Teen sent to drug court
October 11, 2011
A 19-year-old Gardnerville man who admitted driving a friend who was delivering more than 7 grams of Ecstasy to a cooperating source in a drug sting was allowed Tuesday to participate in Western Regional Drug Court.
Sean Edward Martin pleaded guilty to possession of a controlled substance in the May 13 incident.
“I drove my friend to the bottom of Kingsbury Grade,” Martin told District Judge Dave Gamble. “He sold the drugs to the undercover agent.”
Martin denied he had a drug problem until Gamble told him he didn’t qualify for drug court.
He told the judge he wanted to enter the program to avoid a felony on his record.
Gamble said he appreciated Martin’s honesty, but told him the program was for addicts.
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Martin’s attorney, William Cole, said his client had a juvenile record that included drug use and was in custody for using cocaine.
“On the one hand, you want to minimize your drug use, but you think you can kind of skate by and void the consequences for breaking the law. There has to come a time when you stop lying,” Gamble said.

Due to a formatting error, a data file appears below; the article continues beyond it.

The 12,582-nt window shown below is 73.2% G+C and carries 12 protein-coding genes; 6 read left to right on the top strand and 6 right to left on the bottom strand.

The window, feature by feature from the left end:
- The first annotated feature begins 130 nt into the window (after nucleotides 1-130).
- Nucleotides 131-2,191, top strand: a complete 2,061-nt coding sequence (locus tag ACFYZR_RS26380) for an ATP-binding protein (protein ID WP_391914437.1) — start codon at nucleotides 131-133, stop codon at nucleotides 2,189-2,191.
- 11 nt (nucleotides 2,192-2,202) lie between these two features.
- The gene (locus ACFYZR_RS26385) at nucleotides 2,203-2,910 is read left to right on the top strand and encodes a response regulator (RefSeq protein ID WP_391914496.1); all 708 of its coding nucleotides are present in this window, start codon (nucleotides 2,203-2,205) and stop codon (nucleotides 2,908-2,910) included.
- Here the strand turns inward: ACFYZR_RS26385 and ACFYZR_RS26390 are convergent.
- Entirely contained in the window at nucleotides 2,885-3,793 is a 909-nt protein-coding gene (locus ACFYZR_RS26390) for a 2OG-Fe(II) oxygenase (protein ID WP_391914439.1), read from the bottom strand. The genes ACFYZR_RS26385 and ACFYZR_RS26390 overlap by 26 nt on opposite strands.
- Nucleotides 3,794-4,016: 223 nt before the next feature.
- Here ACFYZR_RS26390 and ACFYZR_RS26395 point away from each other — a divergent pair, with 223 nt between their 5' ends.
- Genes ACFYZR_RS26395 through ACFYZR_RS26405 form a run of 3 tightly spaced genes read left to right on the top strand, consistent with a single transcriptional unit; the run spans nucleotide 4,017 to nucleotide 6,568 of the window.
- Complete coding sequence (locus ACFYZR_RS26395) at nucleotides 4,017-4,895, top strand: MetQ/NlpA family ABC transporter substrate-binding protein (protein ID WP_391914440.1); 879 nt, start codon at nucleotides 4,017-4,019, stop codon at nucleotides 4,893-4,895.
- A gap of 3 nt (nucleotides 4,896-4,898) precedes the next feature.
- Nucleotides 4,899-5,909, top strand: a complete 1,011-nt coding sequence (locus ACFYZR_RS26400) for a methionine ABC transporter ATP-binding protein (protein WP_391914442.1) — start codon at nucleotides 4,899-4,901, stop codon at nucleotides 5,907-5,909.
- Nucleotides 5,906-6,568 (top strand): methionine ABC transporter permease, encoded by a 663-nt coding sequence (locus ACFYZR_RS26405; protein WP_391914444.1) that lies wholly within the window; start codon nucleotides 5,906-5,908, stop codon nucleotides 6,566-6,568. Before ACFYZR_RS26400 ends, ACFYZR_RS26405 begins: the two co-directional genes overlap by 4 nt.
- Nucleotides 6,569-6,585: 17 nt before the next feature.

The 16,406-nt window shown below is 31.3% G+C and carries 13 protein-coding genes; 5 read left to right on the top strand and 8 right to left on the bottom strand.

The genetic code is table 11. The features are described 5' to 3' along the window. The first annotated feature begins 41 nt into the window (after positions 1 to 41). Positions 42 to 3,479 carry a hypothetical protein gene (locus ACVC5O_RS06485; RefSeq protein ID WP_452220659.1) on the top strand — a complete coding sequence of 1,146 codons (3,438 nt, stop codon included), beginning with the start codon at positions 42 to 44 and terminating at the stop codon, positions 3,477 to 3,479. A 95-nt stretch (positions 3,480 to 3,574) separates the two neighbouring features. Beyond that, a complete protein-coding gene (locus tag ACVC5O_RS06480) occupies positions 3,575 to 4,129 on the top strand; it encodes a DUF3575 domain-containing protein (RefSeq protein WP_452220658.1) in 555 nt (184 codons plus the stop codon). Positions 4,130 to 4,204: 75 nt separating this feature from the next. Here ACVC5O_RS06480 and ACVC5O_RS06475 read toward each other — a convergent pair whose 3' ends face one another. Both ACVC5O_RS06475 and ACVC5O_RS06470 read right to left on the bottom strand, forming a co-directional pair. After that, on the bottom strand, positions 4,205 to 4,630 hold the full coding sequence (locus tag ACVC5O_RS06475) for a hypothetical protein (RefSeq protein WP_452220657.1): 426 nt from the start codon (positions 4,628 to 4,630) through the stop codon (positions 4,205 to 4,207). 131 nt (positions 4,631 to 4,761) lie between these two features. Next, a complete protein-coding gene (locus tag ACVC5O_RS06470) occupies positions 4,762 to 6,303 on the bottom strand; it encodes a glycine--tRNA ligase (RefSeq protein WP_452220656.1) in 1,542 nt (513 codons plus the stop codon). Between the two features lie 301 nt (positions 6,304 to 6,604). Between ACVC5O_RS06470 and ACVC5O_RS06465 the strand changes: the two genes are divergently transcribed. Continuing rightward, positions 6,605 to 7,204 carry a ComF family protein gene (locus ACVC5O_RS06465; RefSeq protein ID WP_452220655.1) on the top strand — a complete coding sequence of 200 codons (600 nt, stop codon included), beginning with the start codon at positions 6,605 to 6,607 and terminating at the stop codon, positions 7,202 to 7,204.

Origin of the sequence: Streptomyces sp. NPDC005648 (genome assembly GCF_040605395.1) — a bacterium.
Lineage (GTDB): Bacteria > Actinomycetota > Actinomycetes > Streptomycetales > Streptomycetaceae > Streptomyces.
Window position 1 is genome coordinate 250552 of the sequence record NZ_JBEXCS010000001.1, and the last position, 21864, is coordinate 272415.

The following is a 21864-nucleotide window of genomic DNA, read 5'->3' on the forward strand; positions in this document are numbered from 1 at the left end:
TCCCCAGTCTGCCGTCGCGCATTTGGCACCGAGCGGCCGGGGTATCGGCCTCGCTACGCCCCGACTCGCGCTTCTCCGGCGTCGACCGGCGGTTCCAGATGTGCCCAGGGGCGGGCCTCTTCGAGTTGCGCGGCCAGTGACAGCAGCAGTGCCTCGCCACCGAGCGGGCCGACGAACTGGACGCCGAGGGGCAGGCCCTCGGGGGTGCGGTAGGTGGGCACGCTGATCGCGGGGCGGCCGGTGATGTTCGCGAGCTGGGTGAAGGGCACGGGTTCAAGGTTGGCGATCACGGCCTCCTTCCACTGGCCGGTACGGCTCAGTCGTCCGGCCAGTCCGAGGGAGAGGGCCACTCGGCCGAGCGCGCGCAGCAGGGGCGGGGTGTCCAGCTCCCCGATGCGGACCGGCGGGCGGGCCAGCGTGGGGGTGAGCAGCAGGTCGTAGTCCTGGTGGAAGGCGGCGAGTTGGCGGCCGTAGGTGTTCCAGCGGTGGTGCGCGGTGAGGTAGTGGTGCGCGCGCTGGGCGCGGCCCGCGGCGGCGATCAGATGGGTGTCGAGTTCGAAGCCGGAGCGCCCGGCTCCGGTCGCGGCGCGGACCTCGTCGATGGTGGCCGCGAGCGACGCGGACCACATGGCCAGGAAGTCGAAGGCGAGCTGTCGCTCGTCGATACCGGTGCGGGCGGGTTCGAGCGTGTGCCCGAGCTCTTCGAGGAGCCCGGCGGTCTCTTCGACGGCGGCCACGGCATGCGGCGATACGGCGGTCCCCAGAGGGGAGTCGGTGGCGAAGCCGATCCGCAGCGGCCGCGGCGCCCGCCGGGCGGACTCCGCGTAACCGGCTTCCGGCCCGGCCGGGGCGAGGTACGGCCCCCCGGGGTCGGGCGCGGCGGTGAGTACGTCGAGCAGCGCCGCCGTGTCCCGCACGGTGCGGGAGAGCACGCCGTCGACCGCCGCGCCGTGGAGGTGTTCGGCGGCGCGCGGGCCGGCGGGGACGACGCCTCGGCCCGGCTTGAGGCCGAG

He told Martin that drug court was his chance to avoid prison and a felony conviction.
“You’re not a juvenile any more. You go to jail, then if you violate, you go to prison,” Gamble said.
He refused to release Martin prior to the Oct. 24 drug court so he could report to work.
“I don’t care how long the job is open,” Gamble said. “I care about how long he’s been using cocaine and alcohol, how long he’s been selling MDMA, and how long he’s been lying about it,” Gamble said.
Probation was revoked Tuesday for a 25-year-old Genoa man who pleaded guilty to dissauding a witness.
District Judge Dave Gamble ordered Wesley Weigand to serve one year in Douglas County Jail after he admitted using cocaine in violation of his probation.
Weigand asked for the revocation.
“The easiest thing in the world is to let yourself be revoked, do your time and get back to using cocaine when you get out,” Gamble said. “You need to address your addictions whether a judge makes you do it or not.”
Weigand said he planned to move to Wyoming and work on a ranch.
“There are programs in Wyoming, just like there’s cocaine,” Gamble said.
Weigand admitted trying to talk his girlfriend out of testifying against him in a domestic battery case.
He pleaded guilty in East Fork Justice Court to misdemeanor battery that constitutes domestic battery.
After his arrest in February, he called the victim from jail and urged her not to testify against him. He told her not to talk to an investigator, and that if she didn’t show up for court, the charge would be dropped against him.
His conversation was recorded on the jail telephone and he was charged with a gross misdemeanor.